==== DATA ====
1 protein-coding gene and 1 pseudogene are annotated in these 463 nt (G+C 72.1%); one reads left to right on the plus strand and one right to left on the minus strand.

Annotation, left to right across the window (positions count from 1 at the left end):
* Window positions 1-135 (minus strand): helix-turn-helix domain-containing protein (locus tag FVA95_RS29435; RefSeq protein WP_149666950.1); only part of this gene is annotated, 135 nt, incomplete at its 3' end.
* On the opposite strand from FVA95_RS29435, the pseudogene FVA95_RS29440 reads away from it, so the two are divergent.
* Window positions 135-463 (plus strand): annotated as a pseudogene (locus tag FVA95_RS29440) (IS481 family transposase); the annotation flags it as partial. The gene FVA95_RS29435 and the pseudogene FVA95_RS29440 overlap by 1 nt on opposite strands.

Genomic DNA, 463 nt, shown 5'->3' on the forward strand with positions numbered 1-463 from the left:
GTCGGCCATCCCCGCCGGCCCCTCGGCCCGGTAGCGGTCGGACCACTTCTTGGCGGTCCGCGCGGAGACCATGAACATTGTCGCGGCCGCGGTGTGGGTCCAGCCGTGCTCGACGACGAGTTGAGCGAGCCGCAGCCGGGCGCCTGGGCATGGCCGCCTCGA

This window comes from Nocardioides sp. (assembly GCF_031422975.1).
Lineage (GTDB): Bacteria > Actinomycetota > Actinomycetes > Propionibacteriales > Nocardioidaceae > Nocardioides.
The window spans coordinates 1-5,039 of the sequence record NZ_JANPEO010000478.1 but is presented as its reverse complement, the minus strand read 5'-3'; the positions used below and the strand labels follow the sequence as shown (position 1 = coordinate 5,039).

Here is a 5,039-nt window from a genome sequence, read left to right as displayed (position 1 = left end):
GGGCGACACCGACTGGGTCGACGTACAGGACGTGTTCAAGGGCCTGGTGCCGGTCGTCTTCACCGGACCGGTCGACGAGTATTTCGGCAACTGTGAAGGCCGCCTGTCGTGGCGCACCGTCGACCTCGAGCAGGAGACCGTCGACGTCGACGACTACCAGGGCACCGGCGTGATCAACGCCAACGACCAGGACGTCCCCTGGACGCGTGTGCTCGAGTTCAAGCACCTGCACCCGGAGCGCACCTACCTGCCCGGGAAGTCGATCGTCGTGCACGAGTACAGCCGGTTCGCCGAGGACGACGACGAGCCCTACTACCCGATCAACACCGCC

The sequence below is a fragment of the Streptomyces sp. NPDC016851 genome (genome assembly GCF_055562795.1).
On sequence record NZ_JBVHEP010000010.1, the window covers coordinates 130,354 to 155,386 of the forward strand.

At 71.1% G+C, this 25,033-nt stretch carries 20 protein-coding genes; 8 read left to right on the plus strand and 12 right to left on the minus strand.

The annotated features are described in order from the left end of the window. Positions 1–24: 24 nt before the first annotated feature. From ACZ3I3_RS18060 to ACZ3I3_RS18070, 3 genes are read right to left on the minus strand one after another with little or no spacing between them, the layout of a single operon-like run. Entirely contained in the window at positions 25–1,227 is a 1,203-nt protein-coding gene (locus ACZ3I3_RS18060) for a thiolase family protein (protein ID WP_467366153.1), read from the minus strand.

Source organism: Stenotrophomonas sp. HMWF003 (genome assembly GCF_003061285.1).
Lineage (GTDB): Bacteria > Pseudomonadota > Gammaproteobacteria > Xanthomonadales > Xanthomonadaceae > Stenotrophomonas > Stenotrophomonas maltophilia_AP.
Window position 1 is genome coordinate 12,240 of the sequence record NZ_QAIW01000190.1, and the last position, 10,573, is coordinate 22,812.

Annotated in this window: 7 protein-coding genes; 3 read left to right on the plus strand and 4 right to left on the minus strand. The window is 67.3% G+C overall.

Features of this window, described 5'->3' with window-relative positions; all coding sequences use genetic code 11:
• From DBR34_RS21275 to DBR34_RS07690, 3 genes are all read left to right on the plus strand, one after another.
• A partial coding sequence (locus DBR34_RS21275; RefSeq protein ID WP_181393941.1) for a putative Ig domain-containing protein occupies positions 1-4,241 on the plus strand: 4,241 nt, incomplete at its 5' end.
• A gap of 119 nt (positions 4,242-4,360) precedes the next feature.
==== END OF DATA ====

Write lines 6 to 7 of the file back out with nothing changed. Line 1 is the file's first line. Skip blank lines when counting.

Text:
Genomic DNA, 463 nt, shown 5'->3' on the forward strand with positions numbered 1-463 from the left:
GTCGGCCATCCCCGCCGGCCCCTCGGCCCGGTAGCGGTCGGACCACTTCTTGGCGGTCCGCGCGGAGACCATGAACATTGTCGCGGCCGCGGTGTGGGTCCAGCCGTGCTCGACGACGAGTTGAGCGAGCCGCAGCCGGGCGCCTGGGCATGGCCGCCTCGA